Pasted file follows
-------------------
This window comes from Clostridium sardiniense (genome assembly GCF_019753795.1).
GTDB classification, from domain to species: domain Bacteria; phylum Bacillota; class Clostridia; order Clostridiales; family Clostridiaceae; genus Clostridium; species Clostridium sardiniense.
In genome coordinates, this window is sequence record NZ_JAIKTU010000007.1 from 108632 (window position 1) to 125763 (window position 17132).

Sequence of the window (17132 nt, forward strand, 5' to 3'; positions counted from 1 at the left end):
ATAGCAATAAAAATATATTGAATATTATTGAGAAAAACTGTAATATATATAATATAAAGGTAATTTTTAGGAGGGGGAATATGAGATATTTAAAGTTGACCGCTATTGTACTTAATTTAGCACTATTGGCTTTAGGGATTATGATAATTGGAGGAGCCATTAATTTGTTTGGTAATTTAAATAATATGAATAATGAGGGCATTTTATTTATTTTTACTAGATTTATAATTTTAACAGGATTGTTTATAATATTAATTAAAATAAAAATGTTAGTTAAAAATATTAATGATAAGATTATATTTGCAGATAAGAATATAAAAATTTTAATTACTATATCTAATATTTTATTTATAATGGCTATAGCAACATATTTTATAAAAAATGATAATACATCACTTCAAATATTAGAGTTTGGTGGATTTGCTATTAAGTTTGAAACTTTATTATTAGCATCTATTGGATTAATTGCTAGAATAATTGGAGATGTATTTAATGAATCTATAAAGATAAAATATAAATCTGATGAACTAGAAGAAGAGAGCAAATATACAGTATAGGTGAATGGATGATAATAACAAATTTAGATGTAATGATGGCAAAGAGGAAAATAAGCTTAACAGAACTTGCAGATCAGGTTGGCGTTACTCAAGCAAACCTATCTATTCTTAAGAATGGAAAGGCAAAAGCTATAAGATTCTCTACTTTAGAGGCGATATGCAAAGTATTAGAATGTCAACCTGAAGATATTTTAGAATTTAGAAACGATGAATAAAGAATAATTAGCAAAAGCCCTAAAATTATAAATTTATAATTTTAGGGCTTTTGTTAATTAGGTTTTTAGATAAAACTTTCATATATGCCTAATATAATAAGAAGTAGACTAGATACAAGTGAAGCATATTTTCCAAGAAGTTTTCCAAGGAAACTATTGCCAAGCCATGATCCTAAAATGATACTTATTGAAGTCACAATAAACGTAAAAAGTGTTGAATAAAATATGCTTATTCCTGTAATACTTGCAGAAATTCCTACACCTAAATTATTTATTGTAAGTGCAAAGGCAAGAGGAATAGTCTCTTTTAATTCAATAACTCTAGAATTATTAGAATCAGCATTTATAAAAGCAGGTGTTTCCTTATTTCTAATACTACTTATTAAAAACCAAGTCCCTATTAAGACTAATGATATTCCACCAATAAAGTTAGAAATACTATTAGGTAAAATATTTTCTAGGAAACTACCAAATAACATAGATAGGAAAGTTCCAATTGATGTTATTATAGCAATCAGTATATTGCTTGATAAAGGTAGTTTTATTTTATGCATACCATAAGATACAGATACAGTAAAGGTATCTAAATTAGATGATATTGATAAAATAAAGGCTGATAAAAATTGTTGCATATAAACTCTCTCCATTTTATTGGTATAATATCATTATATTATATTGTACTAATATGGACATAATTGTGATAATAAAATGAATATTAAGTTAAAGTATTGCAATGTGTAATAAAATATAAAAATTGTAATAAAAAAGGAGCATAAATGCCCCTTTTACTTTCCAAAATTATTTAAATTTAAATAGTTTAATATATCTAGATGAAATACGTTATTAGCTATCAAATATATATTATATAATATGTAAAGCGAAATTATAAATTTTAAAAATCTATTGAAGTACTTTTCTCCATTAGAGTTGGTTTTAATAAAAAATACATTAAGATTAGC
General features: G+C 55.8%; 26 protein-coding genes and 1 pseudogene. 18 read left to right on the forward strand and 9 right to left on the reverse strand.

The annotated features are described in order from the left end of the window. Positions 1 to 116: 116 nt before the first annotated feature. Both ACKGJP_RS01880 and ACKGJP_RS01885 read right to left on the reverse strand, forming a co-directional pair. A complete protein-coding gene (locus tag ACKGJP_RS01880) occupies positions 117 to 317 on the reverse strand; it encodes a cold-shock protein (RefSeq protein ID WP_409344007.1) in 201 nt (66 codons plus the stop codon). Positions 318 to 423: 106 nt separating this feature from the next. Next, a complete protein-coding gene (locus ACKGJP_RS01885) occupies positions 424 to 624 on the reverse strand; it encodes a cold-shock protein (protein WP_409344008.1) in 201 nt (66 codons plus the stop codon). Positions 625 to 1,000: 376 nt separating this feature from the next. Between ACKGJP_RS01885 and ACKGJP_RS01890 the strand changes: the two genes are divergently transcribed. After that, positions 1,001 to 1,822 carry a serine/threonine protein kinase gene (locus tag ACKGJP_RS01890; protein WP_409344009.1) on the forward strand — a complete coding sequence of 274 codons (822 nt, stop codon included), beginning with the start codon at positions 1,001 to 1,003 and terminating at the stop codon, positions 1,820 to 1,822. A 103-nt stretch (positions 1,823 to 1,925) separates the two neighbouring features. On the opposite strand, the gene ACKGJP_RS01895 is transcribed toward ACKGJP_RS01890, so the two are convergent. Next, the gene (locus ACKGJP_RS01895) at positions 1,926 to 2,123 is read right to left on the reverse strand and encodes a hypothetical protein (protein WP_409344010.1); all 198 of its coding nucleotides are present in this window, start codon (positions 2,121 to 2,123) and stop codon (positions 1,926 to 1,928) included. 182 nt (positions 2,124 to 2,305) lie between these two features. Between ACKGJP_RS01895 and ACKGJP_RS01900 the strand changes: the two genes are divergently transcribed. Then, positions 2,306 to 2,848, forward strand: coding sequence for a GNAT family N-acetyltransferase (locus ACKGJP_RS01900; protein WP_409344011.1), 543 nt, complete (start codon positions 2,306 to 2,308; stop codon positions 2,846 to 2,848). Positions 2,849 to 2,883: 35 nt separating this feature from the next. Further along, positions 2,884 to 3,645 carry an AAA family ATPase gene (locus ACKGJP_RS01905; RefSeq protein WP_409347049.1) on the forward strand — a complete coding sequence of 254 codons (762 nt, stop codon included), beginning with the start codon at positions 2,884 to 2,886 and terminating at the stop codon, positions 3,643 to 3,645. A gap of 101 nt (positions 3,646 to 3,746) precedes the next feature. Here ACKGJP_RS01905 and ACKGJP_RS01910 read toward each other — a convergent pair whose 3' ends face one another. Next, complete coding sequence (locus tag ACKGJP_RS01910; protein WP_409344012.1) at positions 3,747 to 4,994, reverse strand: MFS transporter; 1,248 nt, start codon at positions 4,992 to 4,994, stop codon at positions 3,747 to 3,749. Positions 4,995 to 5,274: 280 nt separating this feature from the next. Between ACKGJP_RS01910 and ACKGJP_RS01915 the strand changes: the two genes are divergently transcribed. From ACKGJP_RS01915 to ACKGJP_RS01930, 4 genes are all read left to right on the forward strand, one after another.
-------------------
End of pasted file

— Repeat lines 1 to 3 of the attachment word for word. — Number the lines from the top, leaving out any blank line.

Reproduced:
This window comes from Clostridium sardiniense (genome assembly GCF_019753795.1).
GTDB classification, from domain to species: domain Bacteria; phylum Bacillota; class Clostridia; order Clostridiales; family Clostridiaceae; genus Clostridium; species Clostridium sardiniense.
In genome coordinates, this window is sequence record NZ_JAIKTU010000007.1 from 108632 (window position 1) to 125763 (window position 17132).